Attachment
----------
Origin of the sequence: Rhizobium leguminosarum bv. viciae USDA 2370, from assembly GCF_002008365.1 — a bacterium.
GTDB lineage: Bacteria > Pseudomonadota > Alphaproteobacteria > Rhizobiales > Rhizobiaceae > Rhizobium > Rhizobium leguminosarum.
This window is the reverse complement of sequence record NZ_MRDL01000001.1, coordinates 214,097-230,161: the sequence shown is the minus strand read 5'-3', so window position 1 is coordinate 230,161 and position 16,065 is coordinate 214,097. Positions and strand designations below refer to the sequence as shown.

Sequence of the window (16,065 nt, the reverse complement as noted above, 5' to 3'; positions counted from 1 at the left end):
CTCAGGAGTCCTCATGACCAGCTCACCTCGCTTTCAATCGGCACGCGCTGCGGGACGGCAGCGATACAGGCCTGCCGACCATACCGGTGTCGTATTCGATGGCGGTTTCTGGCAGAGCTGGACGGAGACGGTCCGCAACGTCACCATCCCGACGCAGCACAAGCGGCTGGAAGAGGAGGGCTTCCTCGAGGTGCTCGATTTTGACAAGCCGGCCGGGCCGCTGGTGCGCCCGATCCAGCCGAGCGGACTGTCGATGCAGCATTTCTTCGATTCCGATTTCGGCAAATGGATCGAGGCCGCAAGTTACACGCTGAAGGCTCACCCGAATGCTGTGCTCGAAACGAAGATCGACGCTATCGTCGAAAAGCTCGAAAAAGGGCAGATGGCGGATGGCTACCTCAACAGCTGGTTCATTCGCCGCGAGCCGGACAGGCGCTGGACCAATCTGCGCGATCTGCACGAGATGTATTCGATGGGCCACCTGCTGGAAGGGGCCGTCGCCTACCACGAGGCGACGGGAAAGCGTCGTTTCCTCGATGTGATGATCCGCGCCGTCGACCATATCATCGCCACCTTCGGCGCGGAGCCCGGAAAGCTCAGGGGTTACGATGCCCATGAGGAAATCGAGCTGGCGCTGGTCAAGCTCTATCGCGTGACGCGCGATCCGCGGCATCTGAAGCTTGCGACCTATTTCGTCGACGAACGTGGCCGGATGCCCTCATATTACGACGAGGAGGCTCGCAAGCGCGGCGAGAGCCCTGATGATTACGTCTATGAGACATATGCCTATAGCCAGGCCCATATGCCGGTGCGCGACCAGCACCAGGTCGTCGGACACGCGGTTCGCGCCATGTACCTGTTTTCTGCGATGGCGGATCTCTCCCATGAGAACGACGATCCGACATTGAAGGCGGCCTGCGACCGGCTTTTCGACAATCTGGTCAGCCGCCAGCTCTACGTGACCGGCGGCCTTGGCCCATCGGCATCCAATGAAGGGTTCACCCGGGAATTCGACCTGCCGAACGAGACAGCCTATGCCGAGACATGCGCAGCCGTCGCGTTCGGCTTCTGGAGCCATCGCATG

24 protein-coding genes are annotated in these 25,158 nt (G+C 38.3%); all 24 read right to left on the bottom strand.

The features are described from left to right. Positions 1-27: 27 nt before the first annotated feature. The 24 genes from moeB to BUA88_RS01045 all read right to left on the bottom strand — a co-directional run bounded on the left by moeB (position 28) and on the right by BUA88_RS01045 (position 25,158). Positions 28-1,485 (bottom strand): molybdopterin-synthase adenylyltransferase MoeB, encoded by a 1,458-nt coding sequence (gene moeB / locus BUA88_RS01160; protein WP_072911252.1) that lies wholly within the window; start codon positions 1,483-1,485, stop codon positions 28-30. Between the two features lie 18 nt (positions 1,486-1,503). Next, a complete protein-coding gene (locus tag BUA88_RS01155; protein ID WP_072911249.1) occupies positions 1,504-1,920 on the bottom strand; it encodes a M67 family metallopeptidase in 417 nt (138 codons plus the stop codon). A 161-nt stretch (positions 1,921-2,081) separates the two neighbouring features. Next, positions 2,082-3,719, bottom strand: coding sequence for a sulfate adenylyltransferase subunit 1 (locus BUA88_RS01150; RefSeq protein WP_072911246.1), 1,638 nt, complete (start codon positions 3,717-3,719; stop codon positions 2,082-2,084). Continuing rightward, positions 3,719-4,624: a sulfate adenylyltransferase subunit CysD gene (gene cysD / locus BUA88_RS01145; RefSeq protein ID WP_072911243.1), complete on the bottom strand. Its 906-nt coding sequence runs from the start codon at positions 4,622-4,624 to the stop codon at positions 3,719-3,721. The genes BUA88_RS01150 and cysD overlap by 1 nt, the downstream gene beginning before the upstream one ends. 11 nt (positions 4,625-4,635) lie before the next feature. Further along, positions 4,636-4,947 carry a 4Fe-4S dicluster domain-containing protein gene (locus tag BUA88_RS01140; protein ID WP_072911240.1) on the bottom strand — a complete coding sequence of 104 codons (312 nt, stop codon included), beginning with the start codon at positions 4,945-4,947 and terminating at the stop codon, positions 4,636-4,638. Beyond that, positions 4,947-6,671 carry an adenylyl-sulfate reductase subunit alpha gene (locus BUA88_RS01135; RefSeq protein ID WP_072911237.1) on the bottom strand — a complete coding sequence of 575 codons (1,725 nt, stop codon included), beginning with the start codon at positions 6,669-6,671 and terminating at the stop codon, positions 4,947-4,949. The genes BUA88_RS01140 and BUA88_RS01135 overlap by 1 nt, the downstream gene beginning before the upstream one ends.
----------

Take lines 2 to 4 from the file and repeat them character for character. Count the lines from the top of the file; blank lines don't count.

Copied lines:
GTDB lineage: Bacteria > Pseudomonadota > Alphaproteobacteria > Rhizobiales > Rhizobiaceae > Rhizobium > Rhizobium leguminosarum.
This window is the reverse complement of sequence record NZ_MRDL01000001.1, coordinates 214,097-230,161: the sequence shown is the minus strand read 5'-3', so window position 1 is coordinate 230,161 and position 16,065 is coordinate 214,097. Positions and strand designations below refer to the sequence as shown.

Sequence of the window (16,065 nt, the reverse complement as noted above, 5' to 3'; positions counted from 1 at the left end):